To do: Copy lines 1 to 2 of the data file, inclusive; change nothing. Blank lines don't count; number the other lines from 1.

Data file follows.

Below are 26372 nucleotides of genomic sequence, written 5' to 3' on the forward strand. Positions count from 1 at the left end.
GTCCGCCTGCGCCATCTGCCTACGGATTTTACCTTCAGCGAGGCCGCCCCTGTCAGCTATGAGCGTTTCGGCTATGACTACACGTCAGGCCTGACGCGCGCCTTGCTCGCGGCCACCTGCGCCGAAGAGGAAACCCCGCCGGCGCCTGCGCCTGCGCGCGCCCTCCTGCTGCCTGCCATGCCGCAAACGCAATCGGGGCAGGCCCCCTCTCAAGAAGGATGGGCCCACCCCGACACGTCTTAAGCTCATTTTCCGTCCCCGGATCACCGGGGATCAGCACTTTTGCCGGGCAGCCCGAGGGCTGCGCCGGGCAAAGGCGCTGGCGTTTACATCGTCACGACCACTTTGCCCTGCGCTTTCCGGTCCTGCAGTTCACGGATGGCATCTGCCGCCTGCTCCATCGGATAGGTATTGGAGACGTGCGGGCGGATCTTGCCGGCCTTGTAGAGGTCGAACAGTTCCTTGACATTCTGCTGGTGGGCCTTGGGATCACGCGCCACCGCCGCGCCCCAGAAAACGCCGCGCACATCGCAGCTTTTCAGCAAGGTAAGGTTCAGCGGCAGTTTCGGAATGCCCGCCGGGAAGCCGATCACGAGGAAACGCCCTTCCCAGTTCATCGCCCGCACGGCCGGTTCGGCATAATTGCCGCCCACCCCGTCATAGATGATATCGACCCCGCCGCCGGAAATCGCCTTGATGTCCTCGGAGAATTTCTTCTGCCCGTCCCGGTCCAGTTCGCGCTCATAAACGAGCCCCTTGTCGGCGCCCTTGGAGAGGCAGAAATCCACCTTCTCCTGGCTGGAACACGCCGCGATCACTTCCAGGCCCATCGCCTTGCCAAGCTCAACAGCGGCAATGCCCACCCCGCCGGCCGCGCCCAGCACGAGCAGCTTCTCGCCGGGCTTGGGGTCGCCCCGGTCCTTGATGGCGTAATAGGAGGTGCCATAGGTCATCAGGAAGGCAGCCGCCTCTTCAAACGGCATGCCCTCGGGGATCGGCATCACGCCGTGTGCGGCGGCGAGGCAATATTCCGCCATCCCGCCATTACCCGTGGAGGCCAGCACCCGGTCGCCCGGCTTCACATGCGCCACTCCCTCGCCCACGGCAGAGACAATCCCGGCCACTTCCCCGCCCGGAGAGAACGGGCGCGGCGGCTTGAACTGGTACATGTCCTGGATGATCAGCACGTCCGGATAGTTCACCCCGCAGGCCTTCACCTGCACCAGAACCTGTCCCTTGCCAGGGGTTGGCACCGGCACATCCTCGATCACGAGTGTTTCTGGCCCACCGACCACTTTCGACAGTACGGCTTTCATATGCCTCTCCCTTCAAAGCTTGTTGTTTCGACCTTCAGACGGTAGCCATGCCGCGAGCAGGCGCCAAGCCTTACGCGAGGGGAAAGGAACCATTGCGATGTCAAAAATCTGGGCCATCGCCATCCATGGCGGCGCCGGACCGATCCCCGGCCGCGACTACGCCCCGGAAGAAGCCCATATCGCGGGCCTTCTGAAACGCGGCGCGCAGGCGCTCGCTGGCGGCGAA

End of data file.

Below are 26372 nucleotides of genomic sequence, written 5' to 3' on the forward strand. Positions count from 1 at the left end.
GTCCGCCTGCGCCATCTGCCTACGGATTTTACCTTCAGCGAGGCCGCCCCTGTCAGCTATGAGCGTTTCGGCTATGACTACACGTCAGGCCTGACGCGCGCCTTGCTCGCGGCCACCTGCGCCGAAGAGGAAACCCCGCCGGCGCCTGCGCCTGCGCGCGCCCTCCTGCTGCCTGCCATGCCGCAAACGCAATCGGGGCAGGCCCCCTCTCAAGAAGGATGGGCCCACCCCGACACGTCTTAAGCTCATTTTCCGTCCCCGGATCACCGGGGATCAGCACTTTTGCCGGGCAGCCCGAGGGCTGCGCCGGGCAAAGGCGCTGGCGTTTACATCGTCACGACCACTTTGCCCTGCGCTTTCCGGTCCTGCAGTTCACGGATGGCATCTGCCGCCTGCTCCATCGGATAGGTATTGGAGACGTGCGGGCGGATCTTGCCGGCCTTGTAGAGGTCGAACAGTTCCTTGACATTCTGCTGGTGGGCCTTGGGATCACGCGCCACCGCCGCGCCCCAGAAAACGCCGCGCACATCGCAGCTTTTCAGCAAGGTAAGGTTCAGCGGCAGTTTCGGAATGCCCGCCGGGAAGCCGATCACGAGGAAACGCCCTTCCCAGTTCATCGCCCGCACGGCCGGTTCGGCATAATTGCCGCCCACCCCGTCATAGATGATATCGACCCCGCCGCCGGAAATCGCCTTGATGTCCTCGGAGAATTTCTTCTGCCCGTCCCGGTCCAGTTCGCGCTCATAAACGAGCCCCTTGTCGGCGCCCTTGGAGAGGCAGAAATCCACCTTCTCCTGGCTGGAACACGCCGCGATCACTTCCAGGCCCATCGCCTTGCCAAGCTCAACAGCGGCAATGCCCACCCCGCCGGCCGCGCCCAGCACGAGCAGCTTCTCGCCGGGCTTGGGGTCGCCCCGGTCCTTGATGGCGTAATAGGAGGTGCCATAGGTCATCAGGAAGGCAGCCGCCTCTTCAAACGGCATGCCCTCGGGGATCGGCATCACGCCGTGTGCGGCGGCGAGGCAATATTCCGCCATCCCGCCATTACCCGTGGAGGCCAGCACCCGGTCGCCCGGCTTCACATGCGCCACTCCCTCGCCCACGGCAGAGACAATCCCGGCCACTTCCCCGCCCGGAGAGAACGGGCGCGGCGGCTTGAACTGGTACATGTCCTGGATGATCAGCACGTCCGGATAGTTCACCCCGCAGGCCTTCACCTGCACCAGAACCTGTCCCTTGCCAGGGGTTGGCACCGGCACATCCTCGATCACGAGTGTTTCTGGCCCACCGACCACTTTCGACAGTACGGCTTTCATATGCCTCTCCCTTCAAAGCTTGTTGTTTCGACCTTCAGACGGTAGCCATGCCGCGAGCAGGCGCCAAGCCTTACGCGAGGGGAAAGGAACCATTGCGATGTCAAAAATCTGGGCCATCGCCATCCATGGCGGCGCCGGACCGATCCCCGGCCGCGACTACGCCCCGGAAGAAGCCCATATCGCGGGCCTTCTGAAACGCGGCGCGCAGGCGCTCGCTGGCGGCGAA